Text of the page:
Childhood obesity: A glimmer of hope, but a long way to go
■ New estimates on the numbers of overweight and obese children indicate that the epidemic may have stabilized, but significant work still is needed.
Posted June 23, 2008.
Last month, a new round of Centers for Disease Control and Prevention figures on childhood obesity were published in the Journal of the American Medical Association, offering what was viewed as good news. The data showed that, after years of increasing at almost exponential rates, childhood overweight and obesity prevalence may have plateaued.
In the official science-speak of the CDC researchers, the incidence of high BMI for age among children and adolescents showed no significant changes between 1999-2000 and 2005-06 and no significant trends between 1999-2006.
This information was heralded as a positive sign -- the first indication of stabilization since the rates began to soar in the early 1980s. But most agree it is only a glimmer of hope. After all, the number of American youngsters considered overweight or obese remains critically high -- an estimated 32% nationally -- and for nearly 2½ decades, the heaviest kids have gotten heavier.
The CDC data quantify what to many people is obvious. Look around a grade school or shopping mall -- about a third of the kids will be hefty. This reality has emerged as one of public health's greatest concerns. Even the most positive spin on the latest estimates don't alter the fact that, at the current level, tens of millions of youngsters are on a fast track to serious health problems.
According to the CDC, overweight children and adolescents are more likely during their youth to have risk factors associated with cardiovascular disease than are their slimmer peers. For instance, while type 2 diabetes is a common result of adult obesity, only recently has it begun to emerge in young patients.
In addition, studies show that overweight kids often turn into obese adults -- triggering an even greater wave of populationwide health complications.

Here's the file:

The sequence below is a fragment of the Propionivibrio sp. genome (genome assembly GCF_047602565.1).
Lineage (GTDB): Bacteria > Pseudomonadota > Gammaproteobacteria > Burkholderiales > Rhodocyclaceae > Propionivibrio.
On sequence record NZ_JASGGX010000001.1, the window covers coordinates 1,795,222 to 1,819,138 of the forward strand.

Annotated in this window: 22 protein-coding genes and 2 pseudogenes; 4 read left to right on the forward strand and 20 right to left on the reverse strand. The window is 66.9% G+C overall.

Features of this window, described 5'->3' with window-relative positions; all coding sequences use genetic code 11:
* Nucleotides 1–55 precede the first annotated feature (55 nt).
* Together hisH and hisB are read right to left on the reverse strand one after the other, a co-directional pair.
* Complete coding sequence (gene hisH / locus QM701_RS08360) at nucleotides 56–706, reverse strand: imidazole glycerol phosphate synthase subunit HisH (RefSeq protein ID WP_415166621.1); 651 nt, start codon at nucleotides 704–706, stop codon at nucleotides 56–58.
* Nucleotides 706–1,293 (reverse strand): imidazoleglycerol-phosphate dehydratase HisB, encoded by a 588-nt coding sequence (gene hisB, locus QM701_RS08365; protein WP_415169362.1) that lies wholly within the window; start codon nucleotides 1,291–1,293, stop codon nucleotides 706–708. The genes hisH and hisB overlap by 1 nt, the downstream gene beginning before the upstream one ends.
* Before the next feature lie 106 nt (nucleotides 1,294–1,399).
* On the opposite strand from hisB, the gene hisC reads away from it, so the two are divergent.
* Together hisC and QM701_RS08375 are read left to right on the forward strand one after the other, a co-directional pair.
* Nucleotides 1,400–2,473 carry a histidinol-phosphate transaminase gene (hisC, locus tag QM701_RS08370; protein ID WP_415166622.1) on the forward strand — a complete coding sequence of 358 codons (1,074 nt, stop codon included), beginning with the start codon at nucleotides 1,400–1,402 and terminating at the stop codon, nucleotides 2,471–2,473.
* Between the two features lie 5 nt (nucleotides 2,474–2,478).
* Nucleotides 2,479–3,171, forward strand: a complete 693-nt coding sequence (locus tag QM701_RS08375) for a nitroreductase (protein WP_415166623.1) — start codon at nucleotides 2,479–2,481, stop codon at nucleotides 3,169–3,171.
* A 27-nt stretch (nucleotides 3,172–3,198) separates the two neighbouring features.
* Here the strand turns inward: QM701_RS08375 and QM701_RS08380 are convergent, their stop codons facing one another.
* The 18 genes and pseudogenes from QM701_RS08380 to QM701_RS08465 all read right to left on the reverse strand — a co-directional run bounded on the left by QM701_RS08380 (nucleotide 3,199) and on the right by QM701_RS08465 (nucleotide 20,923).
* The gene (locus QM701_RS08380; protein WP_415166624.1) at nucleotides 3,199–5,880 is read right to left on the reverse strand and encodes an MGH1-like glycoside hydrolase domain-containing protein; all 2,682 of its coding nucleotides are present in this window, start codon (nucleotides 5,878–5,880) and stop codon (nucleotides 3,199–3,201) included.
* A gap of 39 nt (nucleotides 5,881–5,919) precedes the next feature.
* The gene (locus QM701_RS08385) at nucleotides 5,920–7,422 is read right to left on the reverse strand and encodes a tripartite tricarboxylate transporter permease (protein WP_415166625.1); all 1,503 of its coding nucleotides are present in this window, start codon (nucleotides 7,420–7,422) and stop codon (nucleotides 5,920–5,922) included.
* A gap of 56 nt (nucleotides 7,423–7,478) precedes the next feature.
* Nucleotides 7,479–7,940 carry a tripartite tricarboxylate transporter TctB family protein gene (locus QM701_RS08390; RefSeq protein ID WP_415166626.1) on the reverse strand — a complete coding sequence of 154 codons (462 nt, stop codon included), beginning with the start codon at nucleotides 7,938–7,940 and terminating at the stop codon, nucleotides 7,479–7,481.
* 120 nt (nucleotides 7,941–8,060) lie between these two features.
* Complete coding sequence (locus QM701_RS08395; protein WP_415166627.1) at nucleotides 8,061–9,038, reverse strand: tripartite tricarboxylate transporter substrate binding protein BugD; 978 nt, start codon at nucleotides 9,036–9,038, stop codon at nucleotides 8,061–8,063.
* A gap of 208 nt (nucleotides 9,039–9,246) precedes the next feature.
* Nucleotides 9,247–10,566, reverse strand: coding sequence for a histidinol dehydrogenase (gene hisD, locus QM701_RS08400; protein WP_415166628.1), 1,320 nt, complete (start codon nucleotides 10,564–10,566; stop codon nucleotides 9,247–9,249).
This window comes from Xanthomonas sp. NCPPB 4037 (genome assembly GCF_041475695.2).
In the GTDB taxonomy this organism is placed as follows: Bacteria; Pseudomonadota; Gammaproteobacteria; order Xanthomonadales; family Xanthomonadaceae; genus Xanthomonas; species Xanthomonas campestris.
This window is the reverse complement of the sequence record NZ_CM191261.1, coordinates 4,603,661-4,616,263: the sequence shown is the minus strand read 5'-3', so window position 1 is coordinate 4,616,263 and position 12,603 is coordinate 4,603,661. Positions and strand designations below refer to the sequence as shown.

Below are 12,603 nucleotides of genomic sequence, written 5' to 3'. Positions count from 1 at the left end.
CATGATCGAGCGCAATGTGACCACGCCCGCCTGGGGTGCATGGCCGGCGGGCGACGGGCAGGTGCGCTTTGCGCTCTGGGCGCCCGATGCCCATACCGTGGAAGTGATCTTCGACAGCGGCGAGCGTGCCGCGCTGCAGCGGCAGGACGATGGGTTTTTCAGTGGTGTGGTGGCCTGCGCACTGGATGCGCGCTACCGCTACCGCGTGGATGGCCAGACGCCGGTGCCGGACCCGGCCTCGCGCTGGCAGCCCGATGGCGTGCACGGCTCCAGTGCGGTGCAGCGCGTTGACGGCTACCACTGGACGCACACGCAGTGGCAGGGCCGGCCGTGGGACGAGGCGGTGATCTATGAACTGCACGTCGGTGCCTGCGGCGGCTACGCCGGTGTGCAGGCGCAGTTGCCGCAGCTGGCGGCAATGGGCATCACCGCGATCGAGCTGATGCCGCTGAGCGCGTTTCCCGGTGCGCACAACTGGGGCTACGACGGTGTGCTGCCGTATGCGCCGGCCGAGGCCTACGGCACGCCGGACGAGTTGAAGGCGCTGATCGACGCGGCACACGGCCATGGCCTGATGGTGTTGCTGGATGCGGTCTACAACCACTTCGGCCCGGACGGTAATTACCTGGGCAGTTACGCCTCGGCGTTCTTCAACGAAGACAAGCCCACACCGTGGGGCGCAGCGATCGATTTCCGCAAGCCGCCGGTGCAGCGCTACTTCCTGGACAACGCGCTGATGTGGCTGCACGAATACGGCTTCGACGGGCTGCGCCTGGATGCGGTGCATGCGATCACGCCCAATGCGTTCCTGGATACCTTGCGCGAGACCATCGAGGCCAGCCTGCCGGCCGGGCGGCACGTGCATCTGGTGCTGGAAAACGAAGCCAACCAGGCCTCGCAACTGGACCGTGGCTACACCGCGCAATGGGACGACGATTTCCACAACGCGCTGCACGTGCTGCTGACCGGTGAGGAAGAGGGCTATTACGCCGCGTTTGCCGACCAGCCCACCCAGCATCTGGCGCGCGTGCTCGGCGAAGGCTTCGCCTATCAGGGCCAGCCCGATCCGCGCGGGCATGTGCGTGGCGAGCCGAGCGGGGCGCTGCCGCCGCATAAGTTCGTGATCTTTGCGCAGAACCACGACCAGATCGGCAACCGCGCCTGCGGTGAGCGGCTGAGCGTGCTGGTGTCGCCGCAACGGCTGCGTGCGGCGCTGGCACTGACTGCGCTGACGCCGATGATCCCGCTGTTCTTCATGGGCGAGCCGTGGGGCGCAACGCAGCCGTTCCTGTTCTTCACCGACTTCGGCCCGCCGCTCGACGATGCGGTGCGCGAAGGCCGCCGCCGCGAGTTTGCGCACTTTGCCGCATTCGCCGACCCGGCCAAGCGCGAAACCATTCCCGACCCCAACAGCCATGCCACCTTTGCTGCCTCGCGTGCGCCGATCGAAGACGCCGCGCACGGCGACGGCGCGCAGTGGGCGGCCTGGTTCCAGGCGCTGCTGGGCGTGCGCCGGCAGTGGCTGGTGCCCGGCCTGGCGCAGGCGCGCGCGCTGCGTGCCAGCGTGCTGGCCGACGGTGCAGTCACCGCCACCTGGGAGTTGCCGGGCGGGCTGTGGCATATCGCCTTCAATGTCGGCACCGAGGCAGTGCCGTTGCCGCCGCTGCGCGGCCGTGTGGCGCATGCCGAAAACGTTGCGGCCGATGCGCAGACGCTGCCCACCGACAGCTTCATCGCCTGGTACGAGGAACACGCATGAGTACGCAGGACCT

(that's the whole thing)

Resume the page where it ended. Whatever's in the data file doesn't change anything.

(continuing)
Thus, the recent findings in JAMA mark what can be considered only a first, small step in the right direction. Substantial declines in childhood obesity are necessary if the condition's public health toll is to be reduced. Achieving such a goal will continue to require broad plans of attack that involve schools, families, communities, various levels of government and physicians.
In this regard, American Medical Association policy supports devising a school health advocacy agenda that includes funding for meaningful school health programs, physical education and physical activity. The AMA has urged the development and implementation of evidence-based nutrition standards for all food served in K-12 schools. It has collaborated with medical and public health groups, government agencies and other entities to educate the public about this epidemic, as well as the benefits of exercise, physical fitness and healthful diets for children.
The AMA also has worked to inform physicians in the trenches and arm them with the tools and understanding necessary to make a difference. Last year, for instance, the AMA, along with the CDC, the Health Resources and Services Administration and other medical and health professional societies, convened an expert committee that offered specific recommendations on assessing, preventing and treating childhood obesity.
For now, though, it is clear that much still needs to be done if the trend is to be reversed, not just stabilized. Some observers maintain that, because childhood obesity rates did not increase, the end of the epidemic may be in sight and public health interventions may have begun to pay off. But others note that it really is too soon to tell.
Although interpretation of these issues varies, no doubt surrounds one bottom-line number: Almost a third of U.S. children and adolescents remain either overweight, obese or morbidly obese. Their futures are at risk and, despite a glimmer of good news, the bigger picture of an overweight generation is a call for continued action.